Membrane receptor-related disease

If the membrane receptors are altered directly or deficient for some reason, the signal transduction can be hindered and cause diseases. Some diseases are caused by membrane receptor function disorder due to deficiency or disorder of the receptor induced by the change in the genes that encode the receptor protein. Scientists recently have found that the membrane receptor TM4SF5 has something to do with the migration ability of hepatic cells and hepatoma.[14] and that the cortical NMDA receptor properties and membrane fluidity are altered in Alzheimer's disease.[15] Also, when the cell is infected by nonenveloped virus, the virus first binds with certain membrane receptors and then somehow the virus or some subviral component ends up on the cytoplasmic side of a cellular membrane, the plasma membrane for some viruses or the membrane of an endosomal vesicle for others. In the case of poliovirus, it is known that interactions with receptors in vitro will lead to conformational rearrangements of the virion that result in the release of one of the virion proteins, called VP4.The N terminal of VP4 is myristylated and thus hydrophobic【myristic acid=CH3(CH2)12COOH】. It is proposed that the conformational changes induced by receptor binding result in the insertion of the myristic acid on VP4 into the cell membrane and the formation of a channel through which the RNA can enter the cell.

Structure-based drug design

Flow charts of two strategies of structure-based drug design

As methods such as X-ray crystallography and NMR spectroscopy develop, the amount of information about 3D structures of biomolecular targets has increased dramatically, as well as the structural dynamic and electronic information about the ligands. This stimulates rapid development of structure-based drug design. Some of these new drugs target membrane receptors. Current methods for structure-based drug design can be divided roughly into two categories. The first category is about “finding” ligands for a given receptor. This is usually referred to as database searching. In this case, a large number of potential ligand molecules are screened to find those fitting the binding pocket of the receptor. This method is usually referred to as ligand-based drug design. The key advantage of database searching is that it saves synthetic effort to obtain new lead compounds. Another category of structure-based drug design methods is about “building” ligands, which is usually referred to as receptor-based drug design. In this case, ligand molecules are built up within the constraints of the binding pocket by assembling small pieces in a stepwise manner. These pieces can be either atoms or fragments. The key advantage of such a method is that novel structures, not contained in any database, can be suggested.[16][17][18]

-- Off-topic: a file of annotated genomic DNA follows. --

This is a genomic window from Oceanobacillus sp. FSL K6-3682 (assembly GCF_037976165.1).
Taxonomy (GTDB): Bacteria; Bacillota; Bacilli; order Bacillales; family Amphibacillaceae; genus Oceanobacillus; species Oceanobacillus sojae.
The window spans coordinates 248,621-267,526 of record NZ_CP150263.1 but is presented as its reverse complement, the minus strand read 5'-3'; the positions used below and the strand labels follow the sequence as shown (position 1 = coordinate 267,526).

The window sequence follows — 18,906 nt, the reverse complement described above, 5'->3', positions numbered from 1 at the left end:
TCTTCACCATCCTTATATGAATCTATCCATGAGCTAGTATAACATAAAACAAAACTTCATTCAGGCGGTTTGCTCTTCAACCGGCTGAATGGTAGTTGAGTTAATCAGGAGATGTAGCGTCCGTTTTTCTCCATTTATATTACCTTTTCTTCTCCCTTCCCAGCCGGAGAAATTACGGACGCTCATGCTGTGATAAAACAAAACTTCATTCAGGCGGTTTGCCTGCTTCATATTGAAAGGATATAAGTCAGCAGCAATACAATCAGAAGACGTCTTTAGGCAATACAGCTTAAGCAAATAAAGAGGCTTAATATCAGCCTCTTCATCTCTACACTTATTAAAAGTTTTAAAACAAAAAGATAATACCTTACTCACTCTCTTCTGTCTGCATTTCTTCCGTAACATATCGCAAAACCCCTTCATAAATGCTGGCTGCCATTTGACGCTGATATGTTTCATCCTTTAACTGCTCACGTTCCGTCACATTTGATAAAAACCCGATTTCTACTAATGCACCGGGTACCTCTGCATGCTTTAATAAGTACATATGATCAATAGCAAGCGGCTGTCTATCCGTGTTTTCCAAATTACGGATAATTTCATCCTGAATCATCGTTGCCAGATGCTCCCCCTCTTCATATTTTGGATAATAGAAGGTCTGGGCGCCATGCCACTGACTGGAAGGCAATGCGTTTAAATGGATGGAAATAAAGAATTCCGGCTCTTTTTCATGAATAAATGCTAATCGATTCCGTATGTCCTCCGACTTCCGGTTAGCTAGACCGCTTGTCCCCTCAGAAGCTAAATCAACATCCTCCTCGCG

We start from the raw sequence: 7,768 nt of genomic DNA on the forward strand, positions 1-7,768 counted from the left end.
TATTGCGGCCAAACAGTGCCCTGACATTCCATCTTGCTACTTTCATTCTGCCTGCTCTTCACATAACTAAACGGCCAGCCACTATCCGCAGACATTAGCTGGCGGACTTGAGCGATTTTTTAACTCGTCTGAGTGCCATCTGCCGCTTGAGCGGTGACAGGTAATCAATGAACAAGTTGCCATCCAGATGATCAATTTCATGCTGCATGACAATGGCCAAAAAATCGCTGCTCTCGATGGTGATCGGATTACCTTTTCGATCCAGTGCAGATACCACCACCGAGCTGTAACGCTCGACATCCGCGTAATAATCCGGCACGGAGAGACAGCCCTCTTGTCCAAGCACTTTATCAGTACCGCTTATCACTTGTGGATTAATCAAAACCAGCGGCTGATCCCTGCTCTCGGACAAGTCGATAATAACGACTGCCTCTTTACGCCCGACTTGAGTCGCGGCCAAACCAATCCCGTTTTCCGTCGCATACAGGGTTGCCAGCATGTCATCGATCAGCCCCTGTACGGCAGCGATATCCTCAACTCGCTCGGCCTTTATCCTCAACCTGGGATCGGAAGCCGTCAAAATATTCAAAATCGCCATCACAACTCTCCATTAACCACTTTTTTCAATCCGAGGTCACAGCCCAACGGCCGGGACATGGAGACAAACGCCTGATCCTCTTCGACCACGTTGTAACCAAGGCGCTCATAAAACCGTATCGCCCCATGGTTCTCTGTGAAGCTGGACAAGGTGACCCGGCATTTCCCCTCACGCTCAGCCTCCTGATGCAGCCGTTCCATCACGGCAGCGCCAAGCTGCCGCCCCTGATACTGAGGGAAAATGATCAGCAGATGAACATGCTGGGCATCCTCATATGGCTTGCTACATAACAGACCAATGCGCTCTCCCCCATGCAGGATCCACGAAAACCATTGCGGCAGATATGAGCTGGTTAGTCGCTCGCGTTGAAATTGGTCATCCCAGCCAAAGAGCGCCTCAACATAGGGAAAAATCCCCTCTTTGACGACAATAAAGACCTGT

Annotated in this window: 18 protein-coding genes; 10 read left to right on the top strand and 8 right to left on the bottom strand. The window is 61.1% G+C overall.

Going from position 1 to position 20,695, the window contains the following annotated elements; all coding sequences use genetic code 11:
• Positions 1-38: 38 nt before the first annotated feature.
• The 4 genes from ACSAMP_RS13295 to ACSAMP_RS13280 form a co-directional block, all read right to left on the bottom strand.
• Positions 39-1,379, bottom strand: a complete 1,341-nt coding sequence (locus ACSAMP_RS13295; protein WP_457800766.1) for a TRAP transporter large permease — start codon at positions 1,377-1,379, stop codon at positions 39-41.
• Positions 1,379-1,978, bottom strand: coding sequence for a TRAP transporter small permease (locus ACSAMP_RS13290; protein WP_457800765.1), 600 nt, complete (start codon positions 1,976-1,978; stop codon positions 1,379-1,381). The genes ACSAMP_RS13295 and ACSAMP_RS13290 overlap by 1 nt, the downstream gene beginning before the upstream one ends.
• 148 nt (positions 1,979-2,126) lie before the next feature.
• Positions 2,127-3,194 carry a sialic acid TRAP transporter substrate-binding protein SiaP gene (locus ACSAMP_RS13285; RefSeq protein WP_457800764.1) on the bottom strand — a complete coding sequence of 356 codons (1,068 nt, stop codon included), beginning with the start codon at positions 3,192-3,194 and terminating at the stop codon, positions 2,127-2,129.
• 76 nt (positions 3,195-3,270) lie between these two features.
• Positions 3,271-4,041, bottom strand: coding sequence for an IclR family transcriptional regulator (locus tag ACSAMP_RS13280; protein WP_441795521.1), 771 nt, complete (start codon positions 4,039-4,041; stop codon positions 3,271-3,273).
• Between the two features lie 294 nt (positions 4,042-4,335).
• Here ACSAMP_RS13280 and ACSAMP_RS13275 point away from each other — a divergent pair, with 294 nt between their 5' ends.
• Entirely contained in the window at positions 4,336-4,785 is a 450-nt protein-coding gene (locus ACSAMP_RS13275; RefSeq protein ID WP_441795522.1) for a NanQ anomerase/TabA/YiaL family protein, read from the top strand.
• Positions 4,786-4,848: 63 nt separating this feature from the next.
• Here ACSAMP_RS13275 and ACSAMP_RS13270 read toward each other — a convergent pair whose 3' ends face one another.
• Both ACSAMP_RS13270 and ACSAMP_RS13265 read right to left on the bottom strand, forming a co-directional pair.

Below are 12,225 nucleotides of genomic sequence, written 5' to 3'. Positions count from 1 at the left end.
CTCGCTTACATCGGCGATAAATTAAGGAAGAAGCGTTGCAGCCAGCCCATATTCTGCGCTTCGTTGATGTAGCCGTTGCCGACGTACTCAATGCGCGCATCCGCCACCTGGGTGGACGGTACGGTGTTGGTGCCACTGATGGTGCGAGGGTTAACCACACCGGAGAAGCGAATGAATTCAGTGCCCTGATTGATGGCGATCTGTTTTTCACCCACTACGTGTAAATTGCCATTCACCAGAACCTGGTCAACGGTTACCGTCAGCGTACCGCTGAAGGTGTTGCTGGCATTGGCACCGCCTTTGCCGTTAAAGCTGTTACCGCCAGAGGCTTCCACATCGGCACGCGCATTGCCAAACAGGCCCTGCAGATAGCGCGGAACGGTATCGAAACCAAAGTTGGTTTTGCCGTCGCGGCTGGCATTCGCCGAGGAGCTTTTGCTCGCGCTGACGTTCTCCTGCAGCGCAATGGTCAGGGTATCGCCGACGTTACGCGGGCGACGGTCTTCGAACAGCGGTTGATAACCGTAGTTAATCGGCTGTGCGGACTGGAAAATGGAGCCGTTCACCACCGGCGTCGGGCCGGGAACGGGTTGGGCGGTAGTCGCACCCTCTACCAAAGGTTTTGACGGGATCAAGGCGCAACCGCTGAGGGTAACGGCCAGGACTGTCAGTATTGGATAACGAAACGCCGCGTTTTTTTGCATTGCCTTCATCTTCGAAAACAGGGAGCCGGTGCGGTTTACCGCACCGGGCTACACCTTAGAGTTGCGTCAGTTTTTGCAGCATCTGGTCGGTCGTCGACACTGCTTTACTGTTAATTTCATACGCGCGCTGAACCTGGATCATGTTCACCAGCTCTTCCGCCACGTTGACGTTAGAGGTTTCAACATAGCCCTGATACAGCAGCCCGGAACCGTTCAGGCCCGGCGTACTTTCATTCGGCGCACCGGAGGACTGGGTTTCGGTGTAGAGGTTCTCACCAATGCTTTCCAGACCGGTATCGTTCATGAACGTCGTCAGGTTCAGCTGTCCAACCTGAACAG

See also

Other examples


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  2. ^ Dautzenberg FM, Hauger RL (February 2002). "The CRF peptide family and their receptors: yet more partners discovered". Trends Pharmacol. Sci. 23 (2): 71–7. doi:10.1016/S0165-6147(02)01946-6. PMID 11830263. http://linkinghub.elsevier.com/retrieve/pii/S0165614702019466. 
  3. ^ Rivière S, Challet L, Fluegge D, Spehr M, Rodriguez I (May 2009). "Formyl peptide receptor-like proteins are a novel family of vomeronasal chemosensors". Nature 459 (7246): 574–7. doi:10.1038/nature08029. PMID 19387439.